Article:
No cause and effect link shown
Bill Korchinski, Sc'75, of Santa Barbara, CA, argues that the cause-and-effect link between human activity and climate change remains a matter of speculation.
Letter to the Editor
Re: "The folly of denial"
Issue #3-2010, p. 10
While he does not present much in the way of data, John Smol does mention its importance in the last paragraph, saying "Opinions and wishful thinking do not mean very much in science - data and evidence matter." It is in this spirit that I write what follows.
Climate researchers frequently claim that increasing atmospheric CO2 levels (caused by man) are causing earth's average temperature to increase. Claims like these are not accurate. What is really being demonstrated here is correlation between atmospheric CO2 and earth's average temperature. This is not the same thing as demonstrating cause and effect.
In a famous example which demonstrates the difference between correlation and causation (J. Neyman, Lectures and Conferences on Mathematical Statistics and Probability. Graduate School, U.S. Department of Agriculture, Washington, 1952, pp 143-154) the number of storks per 10,000 women is shown to correlate very well with the birth rate of children per 10,000 women in 54 countries. However just because there is a high degree of correlation between the number of storks and the birthrate of children does not mean that storks cause children to be born. In saying that people are causing earth's temperature to increase, climate researchers are similarly confusing cause and effect with correlation.
Climate researchers use very complex computer models to show that mankind is responsible for rising temperatures. However, in order for these models to be used to demonstrate cause and effect, they must accurately model climate. Unfortunately, this is not the case. In a recent paper ("On the determination of climate feedbacks from ERBE data", Richard S. Lindzen and Yong-Sang Choi, Geophysical Research Letters, Vol. 36, L16705, doi:10.1029/2009GL039628, 2009), the authors used 16 years of satellite observations to show that 11 different climate models all disagreed significantly with the measured data. In fact, the climate models are so wrong that their predictions go in the complete opposite direction from the measurements. I know from my own 30 years of computer-modeling experience that when any computer model fails this badly, it cannot be used reliably, and must be scrapped or at least completely overhauled.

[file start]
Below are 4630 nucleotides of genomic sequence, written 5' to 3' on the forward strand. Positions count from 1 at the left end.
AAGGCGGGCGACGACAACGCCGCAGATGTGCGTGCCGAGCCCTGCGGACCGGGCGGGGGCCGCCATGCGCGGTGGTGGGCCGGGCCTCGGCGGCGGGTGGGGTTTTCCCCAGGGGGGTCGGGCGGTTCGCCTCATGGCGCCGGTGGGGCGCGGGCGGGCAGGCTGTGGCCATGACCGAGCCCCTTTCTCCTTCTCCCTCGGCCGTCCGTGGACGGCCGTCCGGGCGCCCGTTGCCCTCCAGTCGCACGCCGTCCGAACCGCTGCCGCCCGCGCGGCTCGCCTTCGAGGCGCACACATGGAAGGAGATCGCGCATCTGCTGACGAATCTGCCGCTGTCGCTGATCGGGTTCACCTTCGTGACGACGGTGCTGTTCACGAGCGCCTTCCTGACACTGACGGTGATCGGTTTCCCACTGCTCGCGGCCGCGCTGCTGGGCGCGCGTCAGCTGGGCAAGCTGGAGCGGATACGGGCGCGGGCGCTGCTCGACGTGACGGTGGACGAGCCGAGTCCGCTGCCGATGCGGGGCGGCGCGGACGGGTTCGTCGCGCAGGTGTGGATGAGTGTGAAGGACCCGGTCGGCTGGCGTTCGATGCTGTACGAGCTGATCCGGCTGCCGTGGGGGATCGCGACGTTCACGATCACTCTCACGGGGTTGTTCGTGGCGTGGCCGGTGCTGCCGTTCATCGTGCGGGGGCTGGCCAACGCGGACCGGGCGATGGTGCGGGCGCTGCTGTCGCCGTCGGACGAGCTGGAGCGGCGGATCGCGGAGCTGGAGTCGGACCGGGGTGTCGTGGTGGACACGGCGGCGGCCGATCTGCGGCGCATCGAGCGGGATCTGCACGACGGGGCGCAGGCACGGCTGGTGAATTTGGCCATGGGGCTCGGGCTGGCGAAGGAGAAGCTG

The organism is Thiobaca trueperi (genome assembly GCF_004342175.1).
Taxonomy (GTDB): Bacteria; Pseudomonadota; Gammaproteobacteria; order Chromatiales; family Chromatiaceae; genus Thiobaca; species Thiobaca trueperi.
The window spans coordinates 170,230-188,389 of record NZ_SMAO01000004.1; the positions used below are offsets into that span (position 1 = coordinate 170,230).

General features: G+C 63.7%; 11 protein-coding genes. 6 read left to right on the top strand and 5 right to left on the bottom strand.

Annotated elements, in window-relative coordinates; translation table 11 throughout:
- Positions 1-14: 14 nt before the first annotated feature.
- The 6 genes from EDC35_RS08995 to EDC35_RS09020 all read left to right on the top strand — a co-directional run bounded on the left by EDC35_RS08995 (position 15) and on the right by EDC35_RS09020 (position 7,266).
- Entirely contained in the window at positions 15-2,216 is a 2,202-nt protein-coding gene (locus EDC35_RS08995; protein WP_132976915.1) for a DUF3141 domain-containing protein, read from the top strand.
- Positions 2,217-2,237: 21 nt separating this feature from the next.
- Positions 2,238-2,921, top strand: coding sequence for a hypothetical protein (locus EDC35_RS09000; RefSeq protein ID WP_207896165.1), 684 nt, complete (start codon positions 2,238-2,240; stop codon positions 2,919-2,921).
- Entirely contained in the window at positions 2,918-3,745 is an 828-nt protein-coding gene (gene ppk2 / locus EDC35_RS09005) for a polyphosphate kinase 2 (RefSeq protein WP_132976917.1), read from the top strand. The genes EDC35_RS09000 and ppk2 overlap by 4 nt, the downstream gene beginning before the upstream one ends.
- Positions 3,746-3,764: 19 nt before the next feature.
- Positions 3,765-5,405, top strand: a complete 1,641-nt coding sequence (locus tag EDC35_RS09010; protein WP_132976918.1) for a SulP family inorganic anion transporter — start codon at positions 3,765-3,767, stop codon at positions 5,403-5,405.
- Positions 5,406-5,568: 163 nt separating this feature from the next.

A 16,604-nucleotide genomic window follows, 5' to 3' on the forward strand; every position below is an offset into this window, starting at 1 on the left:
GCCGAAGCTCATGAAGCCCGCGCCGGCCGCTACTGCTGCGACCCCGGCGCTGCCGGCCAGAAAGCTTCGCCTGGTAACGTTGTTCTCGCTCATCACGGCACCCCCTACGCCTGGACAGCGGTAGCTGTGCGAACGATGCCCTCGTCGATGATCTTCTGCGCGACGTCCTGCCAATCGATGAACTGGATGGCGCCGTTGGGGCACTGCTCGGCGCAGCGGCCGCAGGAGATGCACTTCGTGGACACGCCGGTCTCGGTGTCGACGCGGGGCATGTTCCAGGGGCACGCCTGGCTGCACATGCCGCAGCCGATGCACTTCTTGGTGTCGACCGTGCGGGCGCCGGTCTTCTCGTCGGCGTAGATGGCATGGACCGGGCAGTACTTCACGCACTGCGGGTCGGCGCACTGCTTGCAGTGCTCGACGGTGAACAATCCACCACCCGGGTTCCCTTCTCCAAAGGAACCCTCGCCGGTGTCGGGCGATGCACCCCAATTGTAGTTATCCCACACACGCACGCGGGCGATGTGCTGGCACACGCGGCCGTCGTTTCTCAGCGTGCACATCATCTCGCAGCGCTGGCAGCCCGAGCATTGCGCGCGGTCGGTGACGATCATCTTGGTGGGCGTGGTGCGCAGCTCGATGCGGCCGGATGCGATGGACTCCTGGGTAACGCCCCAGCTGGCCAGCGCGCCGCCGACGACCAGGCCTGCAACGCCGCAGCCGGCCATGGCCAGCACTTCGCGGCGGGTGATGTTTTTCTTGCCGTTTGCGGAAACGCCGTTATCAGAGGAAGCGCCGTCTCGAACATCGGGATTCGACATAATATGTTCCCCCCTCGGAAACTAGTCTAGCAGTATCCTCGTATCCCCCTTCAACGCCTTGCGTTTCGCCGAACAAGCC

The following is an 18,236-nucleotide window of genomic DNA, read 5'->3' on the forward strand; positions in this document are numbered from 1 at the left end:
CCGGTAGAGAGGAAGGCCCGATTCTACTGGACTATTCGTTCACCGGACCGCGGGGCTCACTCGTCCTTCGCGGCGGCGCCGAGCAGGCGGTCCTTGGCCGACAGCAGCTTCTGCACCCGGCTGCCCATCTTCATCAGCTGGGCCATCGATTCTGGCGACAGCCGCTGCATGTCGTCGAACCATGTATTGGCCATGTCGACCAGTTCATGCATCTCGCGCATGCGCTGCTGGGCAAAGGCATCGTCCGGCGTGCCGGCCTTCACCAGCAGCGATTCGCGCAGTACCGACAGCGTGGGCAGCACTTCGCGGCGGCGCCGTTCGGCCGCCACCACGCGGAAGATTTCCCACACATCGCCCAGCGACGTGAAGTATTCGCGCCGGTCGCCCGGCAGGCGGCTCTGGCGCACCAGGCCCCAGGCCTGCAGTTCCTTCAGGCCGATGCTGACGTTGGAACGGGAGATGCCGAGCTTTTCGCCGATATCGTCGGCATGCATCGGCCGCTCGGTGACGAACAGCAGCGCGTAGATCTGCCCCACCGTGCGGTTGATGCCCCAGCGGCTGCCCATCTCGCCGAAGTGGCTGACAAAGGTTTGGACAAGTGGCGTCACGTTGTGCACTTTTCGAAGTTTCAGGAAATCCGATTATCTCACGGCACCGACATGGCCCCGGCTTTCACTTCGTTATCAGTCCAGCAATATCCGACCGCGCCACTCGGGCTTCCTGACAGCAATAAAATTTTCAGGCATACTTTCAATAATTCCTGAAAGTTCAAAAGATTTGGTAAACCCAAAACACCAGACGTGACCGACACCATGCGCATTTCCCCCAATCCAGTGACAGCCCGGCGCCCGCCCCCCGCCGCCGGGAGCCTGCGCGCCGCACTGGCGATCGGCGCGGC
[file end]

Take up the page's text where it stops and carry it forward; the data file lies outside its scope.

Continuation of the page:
Another example that climate research is unfinished can be found in another recent paper ("Variable solar irradiance as a plausible agent for multidecadal variations in the Arctic-wide surface air temperature record of the past 130 years", Willie W.-H. Soon, USA Geophysical Research Letters, Vol. 32, L16712, doi:10.1029/2005GL023429, 2005). In this paper, Willie Soon, who is a Harvard astrophysicist, shows that earth's temperature correlates much better with the sun's changing radiation than with atmospheric CO2. While Soon does not demonstrate cause and effect, he at least provides an alternate and plausible area of research to explain why earth's temperature is increasing.
In summary, the climate debate is far from settled. There are fundamental issues which remain unresolved, with the distinction between correlation and cause and effect among the most important of these.
Bill Korchinski, Sc’75
Santa Barbara, CA